Science is a Religion.
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06-01-2012, 12:50 PM
Science is a Religion.
I was having a debate with a muslim friend of mine on skype.
We were talking about how there's no evidence for religious belief and he gave me this Gem of a quote from a muslim apologetics forum.

"Atheist; God is not falsifiable, simply because you require faith in Him.

answer: wouldn't that be neat if everything was falsifiable? Well sadly some things aren't. When a scientist believes in string theory due to it's mathematical harmony; despite that it's not falsifiable, people seem to look the other way. But if a theist believes in God based on a harmony in his world-view, it's like everybody goes: "look at that blind fool..." [Both are faith based, so why the double standards?]"

Aparently hes under the impression that sceintists believe religiously in string theory or any other theory and that justifies belief in god.

and that made me facepalm...





He works under the assumption that scientists believe in a theory beyond evidence and that its a double standard.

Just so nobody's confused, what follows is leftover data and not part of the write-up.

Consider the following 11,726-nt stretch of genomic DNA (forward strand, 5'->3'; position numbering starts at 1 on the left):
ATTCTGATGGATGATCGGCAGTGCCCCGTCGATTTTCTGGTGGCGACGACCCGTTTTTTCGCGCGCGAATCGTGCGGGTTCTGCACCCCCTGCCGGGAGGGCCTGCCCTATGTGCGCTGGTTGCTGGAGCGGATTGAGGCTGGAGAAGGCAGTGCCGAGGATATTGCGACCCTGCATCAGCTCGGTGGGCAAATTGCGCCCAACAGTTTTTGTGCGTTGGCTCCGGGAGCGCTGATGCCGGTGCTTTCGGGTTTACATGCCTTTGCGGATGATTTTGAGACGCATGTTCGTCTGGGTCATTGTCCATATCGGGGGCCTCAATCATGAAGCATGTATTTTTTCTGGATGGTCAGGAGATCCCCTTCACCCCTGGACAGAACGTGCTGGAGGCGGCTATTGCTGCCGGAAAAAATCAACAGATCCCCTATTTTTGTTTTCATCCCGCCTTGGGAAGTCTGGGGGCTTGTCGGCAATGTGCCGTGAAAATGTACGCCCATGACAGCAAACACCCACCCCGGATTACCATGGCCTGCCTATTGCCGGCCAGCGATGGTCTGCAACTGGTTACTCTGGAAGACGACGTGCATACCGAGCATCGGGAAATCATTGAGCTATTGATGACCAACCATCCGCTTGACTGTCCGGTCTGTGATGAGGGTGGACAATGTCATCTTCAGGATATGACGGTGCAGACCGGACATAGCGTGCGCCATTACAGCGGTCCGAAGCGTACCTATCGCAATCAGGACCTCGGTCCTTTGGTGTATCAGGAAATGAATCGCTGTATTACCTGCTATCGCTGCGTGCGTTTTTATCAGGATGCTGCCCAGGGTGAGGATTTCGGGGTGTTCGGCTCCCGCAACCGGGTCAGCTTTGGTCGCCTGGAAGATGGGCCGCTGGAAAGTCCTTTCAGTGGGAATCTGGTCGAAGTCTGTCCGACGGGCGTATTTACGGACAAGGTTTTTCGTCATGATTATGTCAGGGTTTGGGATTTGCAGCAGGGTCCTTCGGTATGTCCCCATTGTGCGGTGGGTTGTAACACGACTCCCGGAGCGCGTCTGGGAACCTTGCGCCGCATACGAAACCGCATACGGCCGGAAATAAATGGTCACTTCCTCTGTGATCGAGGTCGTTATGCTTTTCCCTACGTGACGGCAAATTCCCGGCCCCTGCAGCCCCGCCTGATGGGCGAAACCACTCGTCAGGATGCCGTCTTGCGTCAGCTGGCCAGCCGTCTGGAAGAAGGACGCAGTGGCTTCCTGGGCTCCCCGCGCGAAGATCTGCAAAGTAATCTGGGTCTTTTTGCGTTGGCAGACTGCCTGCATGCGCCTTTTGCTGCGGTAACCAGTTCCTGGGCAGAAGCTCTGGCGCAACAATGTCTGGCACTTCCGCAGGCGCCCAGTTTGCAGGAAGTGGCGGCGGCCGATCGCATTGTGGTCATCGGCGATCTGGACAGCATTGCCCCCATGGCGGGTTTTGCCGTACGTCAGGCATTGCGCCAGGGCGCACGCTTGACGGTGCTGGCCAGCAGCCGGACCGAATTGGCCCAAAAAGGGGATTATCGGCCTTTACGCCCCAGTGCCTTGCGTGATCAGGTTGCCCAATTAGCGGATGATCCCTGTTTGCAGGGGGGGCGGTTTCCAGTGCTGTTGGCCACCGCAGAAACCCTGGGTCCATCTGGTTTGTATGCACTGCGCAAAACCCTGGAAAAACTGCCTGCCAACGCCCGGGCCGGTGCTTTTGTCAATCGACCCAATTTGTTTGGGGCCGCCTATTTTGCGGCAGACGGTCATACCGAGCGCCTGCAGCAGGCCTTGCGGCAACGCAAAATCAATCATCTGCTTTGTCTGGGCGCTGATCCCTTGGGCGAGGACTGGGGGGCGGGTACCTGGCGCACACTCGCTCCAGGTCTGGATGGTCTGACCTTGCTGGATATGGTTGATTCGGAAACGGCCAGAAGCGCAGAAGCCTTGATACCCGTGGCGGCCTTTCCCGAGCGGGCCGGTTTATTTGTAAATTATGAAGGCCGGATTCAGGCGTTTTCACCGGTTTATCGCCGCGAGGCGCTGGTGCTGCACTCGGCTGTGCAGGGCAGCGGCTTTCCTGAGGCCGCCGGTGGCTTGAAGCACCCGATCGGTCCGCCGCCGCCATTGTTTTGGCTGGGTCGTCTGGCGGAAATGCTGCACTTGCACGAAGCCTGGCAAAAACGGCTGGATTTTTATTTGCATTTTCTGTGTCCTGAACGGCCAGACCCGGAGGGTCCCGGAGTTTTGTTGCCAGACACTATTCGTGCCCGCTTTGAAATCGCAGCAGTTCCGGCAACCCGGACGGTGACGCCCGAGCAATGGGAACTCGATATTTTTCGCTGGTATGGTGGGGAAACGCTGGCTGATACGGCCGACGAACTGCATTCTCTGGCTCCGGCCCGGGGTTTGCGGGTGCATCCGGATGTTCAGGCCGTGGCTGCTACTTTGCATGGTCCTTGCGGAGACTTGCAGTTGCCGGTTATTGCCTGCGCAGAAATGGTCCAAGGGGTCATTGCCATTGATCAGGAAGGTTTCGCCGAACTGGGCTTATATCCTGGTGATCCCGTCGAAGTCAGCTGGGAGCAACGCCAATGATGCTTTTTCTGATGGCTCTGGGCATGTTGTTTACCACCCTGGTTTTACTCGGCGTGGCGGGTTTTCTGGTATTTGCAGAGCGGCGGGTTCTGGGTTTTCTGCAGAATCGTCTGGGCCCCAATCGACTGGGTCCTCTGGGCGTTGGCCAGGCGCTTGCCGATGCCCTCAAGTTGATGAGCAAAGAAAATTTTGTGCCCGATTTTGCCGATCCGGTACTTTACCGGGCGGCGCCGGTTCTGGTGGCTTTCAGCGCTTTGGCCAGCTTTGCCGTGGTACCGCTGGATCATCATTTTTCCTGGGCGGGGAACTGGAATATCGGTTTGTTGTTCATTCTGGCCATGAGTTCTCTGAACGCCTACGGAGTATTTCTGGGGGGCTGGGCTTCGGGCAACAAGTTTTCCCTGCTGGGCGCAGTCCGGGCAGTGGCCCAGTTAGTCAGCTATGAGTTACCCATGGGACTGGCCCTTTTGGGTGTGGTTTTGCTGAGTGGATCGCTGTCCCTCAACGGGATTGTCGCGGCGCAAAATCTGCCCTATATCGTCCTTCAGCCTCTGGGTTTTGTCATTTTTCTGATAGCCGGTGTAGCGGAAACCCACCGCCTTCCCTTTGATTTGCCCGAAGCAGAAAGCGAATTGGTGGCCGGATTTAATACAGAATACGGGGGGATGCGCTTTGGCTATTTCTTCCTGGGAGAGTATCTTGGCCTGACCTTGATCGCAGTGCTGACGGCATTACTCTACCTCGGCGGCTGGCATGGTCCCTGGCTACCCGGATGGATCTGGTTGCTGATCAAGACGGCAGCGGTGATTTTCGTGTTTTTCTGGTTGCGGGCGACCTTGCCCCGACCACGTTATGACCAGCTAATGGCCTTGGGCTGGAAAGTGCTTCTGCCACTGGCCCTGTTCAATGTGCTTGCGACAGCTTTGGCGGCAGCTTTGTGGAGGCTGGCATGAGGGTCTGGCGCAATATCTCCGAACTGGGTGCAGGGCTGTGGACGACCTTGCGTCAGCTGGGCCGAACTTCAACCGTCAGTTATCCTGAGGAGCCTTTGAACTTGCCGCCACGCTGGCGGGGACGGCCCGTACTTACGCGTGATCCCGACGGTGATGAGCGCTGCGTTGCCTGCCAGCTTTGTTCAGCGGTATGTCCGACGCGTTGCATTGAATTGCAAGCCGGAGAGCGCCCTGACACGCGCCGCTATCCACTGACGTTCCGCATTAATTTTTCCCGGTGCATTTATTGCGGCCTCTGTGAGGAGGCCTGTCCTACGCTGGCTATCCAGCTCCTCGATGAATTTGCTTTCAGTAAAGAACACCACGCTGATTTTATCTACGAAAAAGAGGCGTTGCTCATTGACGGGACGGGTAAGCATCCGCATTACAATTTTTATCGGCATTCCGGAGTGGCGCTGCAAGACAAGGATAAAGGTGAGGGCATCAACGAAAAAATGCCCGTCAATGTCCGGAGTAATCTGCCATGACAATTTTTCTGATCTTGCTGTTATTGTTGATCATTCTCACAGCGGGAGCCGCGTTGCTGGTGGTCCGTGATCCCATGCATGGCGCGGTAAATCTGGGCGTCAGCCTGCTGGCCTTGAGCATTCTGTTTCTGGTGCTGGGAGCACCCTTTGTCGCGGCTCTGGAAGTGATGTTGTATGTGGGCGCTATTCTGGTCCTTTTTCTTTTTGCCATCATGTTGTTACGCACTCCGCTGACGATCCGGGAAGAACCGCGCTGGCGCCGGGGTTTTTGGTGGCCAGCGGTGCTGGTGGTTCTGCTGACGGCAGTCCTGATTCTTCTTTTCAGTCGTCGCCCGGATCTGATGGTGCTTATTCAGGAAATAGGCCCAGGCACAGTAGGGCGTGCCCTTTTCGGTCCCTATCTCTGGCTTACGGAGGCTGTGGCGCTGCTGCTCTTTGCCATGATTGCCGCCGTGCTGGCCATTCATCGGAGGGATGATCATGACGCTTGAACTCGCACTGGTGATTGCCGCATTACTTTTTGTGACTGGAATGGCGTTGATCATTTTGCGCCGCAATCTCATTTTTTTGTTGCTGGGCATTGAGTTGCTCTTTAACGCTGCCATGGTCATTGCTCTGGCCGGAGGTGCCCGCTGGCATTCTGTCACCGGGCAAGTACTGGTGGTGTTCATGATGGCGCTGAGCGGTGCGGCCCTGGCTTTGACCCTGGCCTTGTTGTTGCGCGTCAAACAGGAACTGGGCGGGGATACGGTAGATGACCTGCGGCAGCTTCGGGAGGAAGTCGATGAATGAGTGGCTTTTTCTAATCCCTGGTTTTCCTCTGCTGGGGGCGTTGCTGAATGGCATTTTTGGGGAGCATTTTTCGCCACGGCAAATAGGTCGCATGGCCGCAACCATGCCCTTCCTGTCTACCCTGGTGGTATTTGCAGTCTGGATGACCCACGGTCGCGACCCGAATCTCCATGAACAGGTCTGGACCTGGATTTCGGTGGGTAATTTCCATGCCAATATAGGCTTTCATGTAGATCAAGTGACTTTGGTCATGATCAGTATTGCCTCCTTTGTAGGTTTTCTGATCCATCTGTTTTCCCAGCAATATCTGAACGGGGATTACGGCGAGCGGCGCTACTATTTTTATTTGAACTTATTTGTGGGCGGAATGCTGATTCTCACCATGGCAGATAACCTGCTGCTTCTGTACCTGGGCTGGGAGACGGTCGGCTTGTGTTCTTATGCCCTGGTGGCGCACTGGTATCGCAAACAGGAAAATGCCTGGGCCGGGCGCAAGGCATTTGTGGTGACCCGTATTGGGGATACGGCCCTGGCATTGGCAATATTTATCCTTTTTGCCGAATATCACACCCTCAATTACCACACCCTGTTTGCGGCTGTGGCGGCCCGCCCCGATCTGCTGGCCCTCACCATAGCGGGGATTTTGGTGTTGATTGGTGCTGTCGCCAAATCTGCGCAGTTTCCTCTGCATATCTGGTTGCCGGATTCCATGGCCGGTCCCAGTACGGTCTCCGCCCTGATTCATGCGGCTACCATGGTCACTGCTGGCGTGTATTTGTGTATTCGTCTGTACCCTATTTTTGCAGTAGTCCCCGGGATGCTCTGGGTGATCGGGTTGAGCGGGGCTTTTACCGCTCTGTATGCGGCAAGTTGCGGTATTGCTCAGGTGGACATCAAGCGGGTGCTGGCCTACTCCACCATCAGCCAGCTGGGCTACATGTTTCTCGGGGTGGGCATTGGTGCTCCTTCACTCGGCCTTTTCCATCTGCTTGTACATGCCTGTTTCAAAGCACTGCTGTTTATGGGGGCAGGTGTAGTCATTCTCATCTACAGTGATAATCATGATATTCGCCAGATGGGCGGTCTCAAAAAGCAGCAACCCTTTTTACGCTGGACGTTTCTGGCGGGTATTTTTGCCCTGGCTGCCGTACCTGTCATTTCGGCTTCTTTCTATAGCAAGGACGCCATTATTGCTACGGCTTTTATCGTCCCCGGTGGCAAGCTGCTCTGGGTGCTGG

A good example against that claim is Einstein's theory of relativity, in which he produced testable predictions and and refused to believe in them until they were actually tested and yeilded results. e.g. expanding universe was verified later on by Hubble.

He doesn't for a moment think about the concept of scientific theory or the scientific method, that when scientists consider something like String theory or any other scientific theory that they do so based on evidence; nobody just comes up with a crazy theory without evidence to support his claim, in the case of string theory its mathmatical and not faith based.

String theory was not privately revealed and has no dogma attached to it, if tomorrow someone comes out demonstrating that string theory is invalid
based on evidence, no rational person would comit to it without reasonable proof, just as no one now comits to outdated theories such as the Cubical Atom and the Geocentric Earth.